<iframe src="//www.googletagmanager.com/ns.html?id=GTM-PWMWG4" height="0" width="0" style="display:none;visibility:hidden">

Acquired taste – the fashion for French interiors in Britain

22 August 2020

Thanks to the work of scholars such as Clive Wainwright, when we think of the early 19th-century historic interior, we tend to think of antiquarianism and the Gothic Revival. In her brilliantly original new book, Diana Davis reminds us that the British elites were just as enthralled by the magnificence of what they called, anachronistically, ‘Louis XIV’ style. A baggy shorthand for everything from boulle (or ‘buhl’) tables to pietre dure cabinets, bronze-mounted Chinese porcelain, Gobelins tapestries or furniture attributed, misleadingly, to Jean-Henri Riesener (or ‘Reisner’), the so-called Louis XIV style signified ‘stylistic promiscuity’. This aesthetic had little to do with the Sun King, or with an accurate reproduction of French interiors. Rather it was a British creation, an inventive hybrid of old and new that Davis christens ‘Anglo-Gallic’.

Dealers, rather than patrons, were the real pioneers in forging and disseminating the style, acting at once as art advisers, canny retailers, interior designers and skilled craftsmen. In France, this blurring of competences was brought about by the Revolutionary abolition of the guilds in 1791, which swept away the old divisions between the retail and manufacture of luxury goods by the marchands merciers. In Britain, dealers seized on the glut of porcelain, gilt bronze, furniture and architectural fragments which could be acquired cheaply across the Channel and which, with some modification, could then be imported into the homes of wealthy clients. Advertising his range of services, Samson Wertheimer described himself as ‘curiosity dealer & ormolu factor’. Davis documents the buzz that grew up around the auction of French goods in early 19th-century London, and the West End shops that purveyed these ‘French elegancies’.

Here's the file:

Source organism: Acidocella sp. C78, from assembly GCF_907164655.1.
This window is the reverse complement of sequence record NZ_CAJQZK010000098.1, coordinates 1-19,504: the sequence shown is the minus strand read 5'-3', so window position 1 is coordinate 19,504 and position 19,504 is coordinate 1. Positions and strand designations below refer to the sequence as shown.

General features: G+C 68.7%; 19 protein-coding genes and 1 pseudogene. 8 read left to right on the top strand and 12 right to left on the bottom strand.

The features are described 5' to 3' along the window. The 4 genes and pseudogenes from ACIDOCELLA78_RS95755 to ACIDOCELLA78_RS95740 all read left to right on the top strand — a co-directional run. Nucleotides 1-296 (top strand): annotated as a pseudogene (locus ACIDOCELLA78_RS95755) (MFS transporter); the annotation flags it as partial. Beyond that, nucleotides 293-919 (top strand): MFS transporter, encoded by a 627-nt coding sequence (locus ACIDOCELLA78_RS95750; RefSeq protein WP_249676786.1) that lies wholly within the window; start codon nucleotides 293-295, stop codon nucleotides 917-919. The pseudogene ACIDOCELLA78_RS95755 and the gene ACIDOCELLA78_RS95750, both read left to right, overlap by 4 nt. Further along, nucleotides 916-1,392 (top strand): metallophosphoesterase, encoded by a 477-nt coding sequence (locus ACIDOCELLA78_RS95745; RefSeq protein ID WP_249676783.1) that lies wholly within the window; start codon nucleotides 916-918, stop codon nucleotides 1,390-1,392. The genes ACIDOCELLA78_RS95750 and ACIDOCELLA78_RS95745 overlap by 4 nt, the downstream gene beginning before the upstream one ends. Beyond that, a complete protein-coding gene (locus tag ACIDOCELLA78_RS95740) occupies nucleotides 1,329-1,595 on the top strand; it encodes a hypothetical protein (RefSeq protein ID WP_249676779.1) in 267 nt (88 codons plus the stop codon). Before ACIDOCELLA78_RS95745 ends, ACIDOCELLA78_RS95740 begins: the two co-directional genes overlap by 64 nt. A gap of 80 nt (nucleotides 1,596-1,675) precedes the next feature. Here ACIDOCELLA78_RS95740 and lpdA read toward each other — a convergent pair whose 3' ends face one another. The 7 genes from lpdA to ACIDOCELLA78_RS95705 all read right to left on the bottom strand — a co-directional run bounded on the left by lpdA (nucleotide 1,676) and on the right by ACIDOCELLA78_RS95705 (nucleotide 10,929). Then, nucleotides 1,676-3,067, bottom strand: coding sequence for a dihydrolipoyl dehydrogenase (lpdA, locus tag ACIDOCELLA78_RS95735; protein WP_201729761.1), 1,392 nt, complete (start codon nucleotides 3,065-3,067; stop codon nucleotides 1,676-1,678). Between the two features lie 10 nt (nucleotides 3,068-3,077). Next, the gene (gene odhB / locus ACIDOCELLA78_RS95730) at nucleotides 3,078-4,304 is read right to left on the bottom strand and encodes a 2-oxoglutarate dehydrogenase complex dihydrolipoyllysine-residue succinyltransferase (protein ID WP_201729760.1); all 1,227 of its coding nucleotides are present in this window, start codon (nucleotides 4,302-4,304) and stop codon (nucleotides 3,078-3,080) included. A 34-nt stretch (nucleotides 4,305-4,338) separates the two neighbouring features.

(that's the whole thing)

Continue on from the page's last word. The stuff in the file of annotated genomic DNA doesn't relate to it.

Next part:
George IV (1762–1830) (1821), Thomas Lawrence.

George IV (1762–1830) (1821), Thomas Lawrence. Royal Collection Trust/© HM Queen Elizabeth II 2020

Tastemakers profiles not only the more celebrated figures and monuments in this revival, such as the Duke of Buccleuch and Lord Hertford, or Carlton House and Hamilton Palace, but also the middlemen who assimilated French art for British tastes. These included the importers of French goods, such as Robert Fogg and John Boykett Jarman; French dealers and artisans in London, such as Féréol Bonnemaison and Alexis Decaix; not to mention Rudolph Ackermann, who printed crude anti-Napoleonic caricatures but also promoted French furnishings in his publication the Repository of Arts. The contribution of dozens of such individuals is recorded in an extremely useful appendix. Davis explains how, despite decades of warfare and blockade, the British aristocracy continued to admire the refinement of French decorative arts and, whenever possible, crossed the Channel in search of bargains. The relationship between Britain and France was one of self-confident appropriation and supersession: at Apsley House, the Waterloo Gallery remains an essay in Versailles-themed magnificence. In Thomas Lawrence’s coronation portrait of George IV, the king’s fingers rest on a bronze table made by Thomire, once owned by Britain’s great adversary, Bonaparte.